Throughout 2008, one technology has stood out as offering IT organisations the most dramatic performance benefits. Along the way, this technology has also offered a route to significant power savings, hinted at entirely new roles for certain classes of hardware and thrown a significant hardware business into turmoil.
There’s no <envelope-rip> or <drum roll, please> tag we can use to make this more exciting, so without any further ado, the technology TechTarget ANZ Editor Simon Sharwood believes is the most significant of the year is solid state disks (SSDs).
No other technology we have seen this year comes anywhere near SSDs’ ability to improve the performance of an existing category of hardware. Nor has any technology been so warmly embraced by so many significant industry players. We have also been impressed by new innovations already being sparked by SSDs, such as new direct-attach SSD devices of such speed that they render SANs less relevant.
Many will point out that SSDs are still expensive and largely untried and therefore represent an indulgence in tough economic times. Yet when the likes of Intel throw billions of dollars into R&D and manufacturing of these devices, it is clear they are a disruptive force. And what IT professional can resist finding a business case to use technology that is so much faster than its predecessor?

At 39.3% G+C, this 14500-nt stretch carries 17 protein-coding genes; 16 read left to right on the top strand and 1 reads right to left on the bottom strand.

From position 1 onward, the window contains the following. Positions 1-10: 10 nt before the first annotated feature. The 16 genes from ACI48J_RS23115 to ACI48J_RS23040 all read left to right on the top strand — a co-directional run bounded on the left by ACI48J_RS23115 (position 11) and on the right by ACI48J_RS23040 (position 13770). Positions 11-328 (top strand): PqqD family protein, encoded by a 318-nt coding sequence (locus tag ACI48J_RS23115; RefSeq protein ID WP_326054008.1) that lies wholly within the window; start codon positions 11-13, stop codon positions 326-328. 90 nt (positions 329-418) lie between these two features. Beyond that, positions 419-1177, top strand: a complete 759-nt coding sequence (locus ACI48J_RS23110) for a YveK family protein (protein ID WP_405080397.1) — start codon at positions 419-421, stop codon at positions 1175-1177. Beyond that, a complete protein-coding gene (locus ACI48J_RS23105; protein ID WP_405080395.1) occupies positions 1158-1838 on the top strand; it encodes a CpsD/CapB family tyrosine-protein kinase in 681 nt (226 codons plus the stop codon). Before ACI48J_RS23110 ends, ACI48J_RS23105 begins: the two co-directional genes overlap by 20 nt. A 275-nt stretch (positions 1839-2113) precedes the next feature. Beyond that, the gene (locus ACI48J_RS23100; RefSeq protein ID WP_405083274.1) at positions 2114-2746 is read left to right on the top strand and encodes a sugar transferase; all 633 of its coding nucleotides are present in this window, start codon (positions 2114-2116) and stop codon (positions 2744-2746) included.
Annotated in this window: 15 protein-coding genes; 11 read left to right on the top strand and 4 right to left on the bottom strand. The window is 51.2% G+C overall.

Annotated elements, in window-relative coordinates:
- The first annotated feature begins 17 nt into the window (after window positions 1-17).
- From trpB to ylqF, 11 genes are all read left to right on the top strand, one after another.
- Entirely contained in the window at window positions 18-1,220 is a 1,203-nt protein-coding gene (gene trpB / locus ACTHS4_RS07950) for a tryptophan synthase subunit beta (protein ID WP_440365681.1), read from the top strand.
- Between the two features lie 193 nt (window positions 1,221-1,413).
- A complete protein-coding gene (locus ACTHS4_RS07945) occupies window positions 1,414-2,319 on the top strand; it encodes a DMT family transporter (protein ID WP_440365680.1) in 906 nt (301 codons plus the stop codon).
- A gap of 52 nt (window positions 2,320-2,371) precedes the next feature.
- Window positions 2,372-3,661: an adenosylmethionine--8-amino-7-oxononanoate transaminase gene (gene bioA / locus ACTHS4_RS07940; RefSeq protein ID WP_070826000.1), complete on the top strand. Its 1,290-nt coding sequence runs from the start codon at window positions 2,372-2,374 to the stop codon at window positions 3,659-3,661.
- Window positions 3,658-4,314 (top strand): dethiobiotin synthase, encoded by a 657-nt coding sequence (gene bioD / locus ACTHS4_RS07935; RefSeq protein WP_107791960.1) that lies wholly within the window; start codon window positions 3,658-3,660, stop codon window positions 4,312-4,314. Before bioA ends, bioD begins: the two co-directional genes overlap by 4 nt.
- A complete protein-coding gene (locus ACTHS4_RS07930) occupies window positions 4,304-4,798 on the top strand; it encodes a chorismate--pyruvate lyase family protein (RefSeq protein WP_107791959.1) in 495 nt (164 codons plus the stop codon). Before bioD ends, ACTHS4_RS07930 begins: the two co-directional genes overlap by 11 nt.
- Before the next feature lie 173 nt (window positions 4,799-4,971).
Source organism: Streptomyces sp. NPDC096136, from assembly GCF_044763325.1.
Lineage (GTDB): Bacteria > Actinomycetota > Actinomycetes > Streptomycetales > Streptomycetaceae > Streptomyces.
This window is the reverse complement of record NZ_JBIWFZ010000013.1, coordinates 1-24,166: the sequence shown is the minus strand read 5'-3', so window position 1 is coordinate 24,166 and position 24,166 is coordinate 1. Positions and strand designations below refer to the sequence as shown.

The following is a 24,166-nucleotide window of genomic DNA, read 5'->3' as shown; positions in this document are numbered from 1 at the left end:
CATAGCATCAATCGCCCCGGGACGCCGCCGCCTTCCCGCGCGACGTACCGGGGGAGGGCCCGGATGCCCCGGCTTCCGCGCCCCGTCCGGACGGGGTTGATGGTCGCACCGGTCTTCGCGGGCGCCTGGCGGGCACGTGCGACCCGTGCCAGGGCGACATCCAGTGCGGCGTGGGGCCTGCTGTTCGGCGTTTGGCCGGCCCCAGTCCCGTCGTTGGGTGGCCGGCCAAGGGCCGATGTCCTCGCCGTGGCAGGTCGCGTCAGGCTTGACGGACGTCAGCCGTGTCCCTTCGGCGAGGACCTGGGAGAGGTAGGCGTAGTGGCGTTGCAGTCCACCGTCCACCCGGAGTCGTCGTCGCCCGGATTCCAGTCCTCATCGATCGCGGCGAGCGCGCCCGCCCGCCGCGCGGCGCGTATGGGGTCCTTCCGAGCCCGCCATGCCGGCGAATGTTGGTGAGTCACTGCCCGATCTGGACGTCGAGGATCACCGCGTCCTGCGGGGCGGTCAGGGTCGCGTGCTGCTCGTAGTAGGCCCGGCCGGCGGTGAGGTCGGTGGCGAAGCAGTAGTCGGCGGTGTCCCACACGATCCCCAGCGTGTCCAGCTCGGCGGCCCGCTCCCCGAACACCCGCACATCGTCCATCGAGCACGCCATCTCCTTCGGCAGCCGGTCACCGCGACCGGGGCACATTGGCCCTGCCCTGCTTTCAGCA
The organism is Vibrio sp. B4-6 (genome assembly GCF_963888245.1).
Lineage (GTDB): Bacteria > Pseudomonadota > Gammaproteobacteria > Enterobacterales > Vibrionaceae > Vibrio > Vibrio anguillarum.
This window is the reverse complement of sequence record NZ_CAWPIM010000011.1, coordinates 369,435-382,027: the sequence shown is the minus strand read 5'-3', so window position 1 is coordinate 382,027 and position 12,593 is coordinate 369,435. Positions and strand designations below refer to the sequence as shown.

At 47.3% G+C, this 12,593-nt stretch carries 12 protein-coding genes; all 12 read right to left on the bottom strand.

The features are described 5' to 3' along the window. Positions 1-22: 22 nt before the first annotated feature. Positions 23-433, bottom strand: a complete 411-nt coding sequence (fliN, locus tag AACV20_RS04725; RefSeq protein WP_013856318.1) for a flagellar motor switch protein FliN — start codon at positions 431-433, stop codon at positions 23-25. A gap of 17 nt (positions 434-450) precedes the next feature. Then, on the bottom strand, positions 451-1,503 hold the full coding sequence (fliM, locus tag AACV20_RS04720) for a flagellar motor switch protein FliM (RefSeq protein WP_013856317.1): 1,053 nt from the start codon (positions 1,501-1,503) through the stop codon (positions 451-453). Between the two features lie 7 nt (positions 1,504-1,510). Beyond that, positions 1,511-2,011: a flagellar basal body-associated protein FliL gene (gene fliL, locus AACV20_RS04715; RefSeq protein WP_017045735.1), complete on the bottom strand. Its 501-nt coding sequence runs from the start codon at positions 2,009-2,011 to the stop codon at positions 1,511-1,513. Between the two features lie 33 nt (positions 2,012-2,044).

Here’s some of TechTarget ANZ’s SSD coverage for 2008:
- IDC on the role of SSDs
- Vendors still uncertain about when to use SSD
- When to use SSDs in the enterprise
- Three SSD usage scenarios
- The details of SSD technology
- SSD review: Samsung's 64GB drive under the microscope
- SSDs to get fiber channel interfaces
- Who wants to quash SSD? And why?
- SSD roadmaps from NetApp, EMC, Intel and HDS
- Gartner's vision for SSD use
And honourable mentions goes to virtualisation, a technology now ubiquitous and mushrooming into so many complex permutations we predict adoption will slow in 2009 as users look for best practise.
Green IT also deserves a tip-of-the-hat, if only because power savings are a worthwhile goal. Come 2009, however, more than power savings will surely be required to proclaim a product “green.”
Let us know what you think of these "awards." Email Simon Sharwood with your opinions, or alternative suggestions.